Update: added link to part 2 of this mini blog post series.
Where's the Beginning of the End?
So far, we talked in detail about how clip effects are applied to clips only but never transitions, and we saw how transitions can be chained and the order of track compositing basically reversed. But at which track and clip does Kdenlive (or rather MLT, multimedia framework) start? And where does it stop?
So I've drawn up another illustration...
|Rendering illustrated in Kdenlive's timeline.|
Again, we are looking at an example where the chain of transitions ends on an empty track. I have to admit that this is by far the most-seen case in my projects.
- To find the start, look for the topmost clip on the timeline (as usual, at a specific timecode position). In my illustration above, this is some clip (1) on track 2.
- Hunt down the chain of transitions (2) until...
- ...until you arrive at a final result (3). That is, a result from which no further transition departs. In our case this the empty track 5 to which the transition on track 4 chains to.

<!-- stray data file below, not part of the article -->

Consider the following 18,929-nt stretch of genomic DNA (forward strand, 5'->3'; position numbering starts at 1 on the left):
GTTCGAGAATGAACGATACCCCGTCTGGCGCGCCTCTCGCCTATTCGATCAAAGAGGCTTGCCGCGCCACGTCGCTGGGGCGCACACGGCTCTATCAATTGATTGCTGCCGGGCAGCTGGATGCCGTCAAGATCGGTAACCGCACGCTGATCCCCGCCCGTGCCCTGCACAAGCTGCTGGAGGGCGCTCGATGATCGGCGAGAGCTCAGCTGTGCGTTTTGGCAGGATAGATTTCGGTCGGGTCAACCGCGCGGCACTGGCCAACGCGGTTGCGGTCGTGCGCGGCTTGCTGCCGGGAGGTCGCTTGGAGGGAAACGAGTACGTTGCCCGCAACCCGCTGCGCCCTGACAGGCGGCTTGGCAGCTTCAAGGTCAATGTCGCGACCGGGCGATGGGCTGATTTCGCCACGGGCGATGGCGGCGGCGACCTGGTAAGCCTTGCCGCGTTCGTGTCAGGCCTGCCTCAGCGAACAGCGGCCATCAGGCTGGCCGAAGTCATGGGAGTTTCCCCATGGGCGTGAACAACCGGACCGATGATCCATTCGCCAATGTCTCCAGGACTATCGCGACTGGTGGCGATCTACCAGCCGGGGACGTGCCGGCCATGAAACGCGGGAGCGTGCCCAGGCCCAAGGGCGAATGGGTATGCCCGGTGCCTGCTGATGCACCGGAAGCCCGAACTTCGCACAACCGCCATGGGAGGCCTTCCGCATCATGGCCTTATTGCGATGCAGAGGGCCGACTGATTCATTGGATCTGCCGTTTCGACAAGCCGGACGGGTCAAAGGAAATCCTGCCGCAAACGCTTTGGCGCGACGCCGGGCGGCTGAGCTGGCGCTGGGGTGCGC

- The project result (4) now is the compositing of all clips that are chained to this result either directly or indirectly.
If you wonder what happens to the other clips, in particular, the one on track 3: it gets also into the compositing process. It gets picked up as part of what I call backtracking (6). Starting from the final result we go back transition by transition (that is, finding WITH properties that point to us) until we reach a dead end, erm, dead start. Of course, we might see branches as we backtrack.
The Timeline Tree
And backtracking already hints at that Kdenlive's timeline is no simple layering mechanism as it is known from so many graphics programs. Instead, the transitions combine tracks (or rather clips) in a tree-like fashion. Well, let's just illustrate this...
|It's a Timeline ... tree!|
Since multiple transitions can simultaneously reference the same other track using their WITH properties, we have branches. The consequence is that Kdenlive's timeline represents rendering or compositing trees. Unfortunately, this does not exactly become clear from the metaphors of the user interface.
To me, it is sometimes not easy to figure out how to set up the tree correctly in form of transitions and on which tracks to place what. In such situations I would like to have a flow-like compositing view instead for selected areas of the timeline. But at least with the explanations above and the illustrations it should now be easier to come up with the required tracks and transitions in many cases.
Hopefully, you have gained a better understanding of how Kdenline's timeline works. In the my third blog post I'll finally show real-world examples.